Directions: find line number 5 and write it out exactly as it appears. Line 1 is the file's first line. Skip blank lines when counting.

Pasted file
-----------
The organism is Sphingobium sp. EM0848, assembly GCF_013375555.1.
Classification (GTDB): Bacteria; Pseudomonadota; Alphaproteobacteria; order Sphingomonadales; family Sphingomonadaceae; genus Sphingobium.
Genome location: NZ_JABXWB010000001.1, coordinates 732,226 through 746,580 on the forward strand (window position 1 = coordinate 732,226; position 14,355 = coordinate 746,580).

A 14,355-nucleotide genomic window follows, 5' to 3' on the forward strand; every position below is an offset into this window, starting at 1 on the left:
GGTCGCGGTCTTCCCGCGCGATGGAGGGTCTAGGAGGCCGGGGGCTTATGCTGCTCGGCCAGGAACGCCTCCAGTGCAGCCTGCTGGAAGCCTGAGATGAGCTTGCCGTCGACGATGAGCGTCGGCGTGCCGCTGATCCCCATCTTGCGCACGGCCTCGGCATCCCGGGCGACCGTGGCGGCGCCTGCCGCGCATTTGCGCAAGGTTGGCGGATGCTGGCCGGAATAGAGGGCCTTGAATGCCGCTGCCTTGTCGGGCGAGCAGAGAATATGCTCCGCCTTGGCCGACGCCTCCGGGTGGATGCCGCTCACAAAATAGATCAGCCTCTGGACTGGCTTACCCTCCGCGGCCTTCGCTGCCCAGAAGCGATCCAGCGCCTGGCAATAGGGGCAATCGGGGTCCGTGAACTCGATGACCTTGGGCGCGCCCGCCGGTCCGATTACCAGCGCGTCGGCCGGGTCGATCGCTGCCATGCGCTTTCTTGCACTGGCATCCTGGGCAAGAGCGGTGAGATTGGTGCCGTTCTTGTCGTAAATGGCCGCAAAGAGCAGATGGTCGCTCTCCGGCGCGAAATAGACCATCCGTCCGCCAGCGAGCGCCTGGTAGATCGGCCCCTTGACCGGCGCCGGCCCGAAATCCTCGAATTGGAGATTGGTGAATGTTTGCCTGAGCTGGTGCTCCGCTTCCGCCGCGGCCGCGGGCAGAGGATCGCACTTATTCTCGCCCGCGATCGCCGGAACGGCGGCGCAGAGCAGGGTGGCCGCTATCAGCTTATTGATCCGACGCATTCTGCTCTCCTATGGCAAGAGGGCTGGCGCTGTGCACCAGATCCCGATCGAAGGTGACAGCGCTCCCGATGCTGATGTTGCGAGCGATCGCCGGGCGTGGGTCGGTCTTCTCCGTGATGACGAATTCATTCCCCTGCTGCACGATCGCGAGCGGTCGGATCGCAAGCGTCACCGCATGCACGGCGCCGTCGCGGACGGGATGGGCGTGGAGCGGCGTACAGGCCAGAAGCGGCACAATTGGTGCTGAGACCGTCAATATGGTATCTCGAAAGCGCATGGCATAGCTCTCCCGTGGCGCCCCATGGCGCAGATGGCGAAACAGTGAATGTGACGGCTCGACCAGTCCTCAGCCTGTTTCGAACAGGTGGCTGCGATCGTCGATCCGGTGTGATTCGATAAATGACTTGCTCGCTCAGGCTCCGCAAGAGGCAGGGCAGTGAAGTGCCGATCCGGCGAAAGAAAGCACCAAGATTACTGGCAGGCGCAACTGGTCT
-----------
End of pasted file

GGTCGCGGTCTTCCCGCGCGATGGAGGGTCTAGGAGGCCGGGGGCTTATGCTGCTCGGCCAGGAACGCCTCCAGTGCAGCCTGCTGGAAGCCTGAGATGAGCTTGCCGTCGACGATGAGCGTCGGCGTGCCGCTGATCCCCATCTTGCGCACGGCCTCGGCATCCCGGGCGACCGTGGCGGCGCCTGCCGCGCATTTGCGCAAGGTTGGCGGATGCTGGCCGGAATAGAGGGCCTTGAATGCCGCTGCCTTGTCGGGCGAGCAGAGAATATGCTCCGCCTTGGCCGACGCCTCCGGGTGGATGCCGCTCACAAAATAGATCAGCCTCTGGACTGGCTTACCCTCCGCGGCCTTCGCTGCCCAGAAGCGATCCAGCGCCTGGCAATAGGGGCAATCGGGGTCCGTGAACTCGATGACCTTGGGCGCGCCCGCCGGTCCGATTACCAGCGCGTCGGCCGGGTCGATCGCTGCCATGCGCTTTCTTGCACTGGCATCCTGGGCAAGAGCGGTGAGATTGGTGCCGTTCTTGTCGTAAATGGCCGCAAAGAGCAGATGGTCGCTCTCCGGCGCGAAATAGACCATCCGTCCGCCAGCGAGCGCCTGGTAGATCGGCCCCTTGACCGGCGCCGGCCCGAAATCCTCGAATTGGAGATTGGTGAATGTTTGCCTGAGCTGGTGCTCCGCTTCCGCCGCGGCCGCGGGCAGAGGATCGCACTTATTCTCGCCCGCGATCGCCGGAACGGCGGCGCAGAGCAGGGTGGCCGCTATCAGCTTATTGATCCGACGCATTCTGCTCTCCTATGGCAAGAGGGCTGGCGCTGTGCACCAGATCCCGATCGAAGGTGACAGCGCTCCCGATGCTGATGTTGCGAGCGATCGCCGGGCGTGGGTCGGTCTTCTCCGTGATGACGAATTCATTCCCCTGCTGCACGATCGCGAGCGGTCGGATCGCAAGCGTCACCGCATGCACGGCGCCGTCGCGGACGGGATGGGCGTGGAGCGGCGTACAGGCCAGAAGCGGCACAATTGGTGCTGAGACCGTCAATATGGTATCTCGAAAGCGCATGGCATAGCTCTCCCGTGGCGCCCCATGGCGCAGATGGCGAAACAGTGAATGTGACGGCTCGACCAGTCCTCAGCCTGTTTCGAACAGGTGGCTGCGATCGTCGATCCGGTGTGATTCGATAAATGACTTGCTCGCTCAGGCTCCGCAAGAGGCAGGGCAGTGAAGTGCCGATCCGGCGAAAGAAAGCACCAAGATTACTGGCAGGCGCAACTGGTCT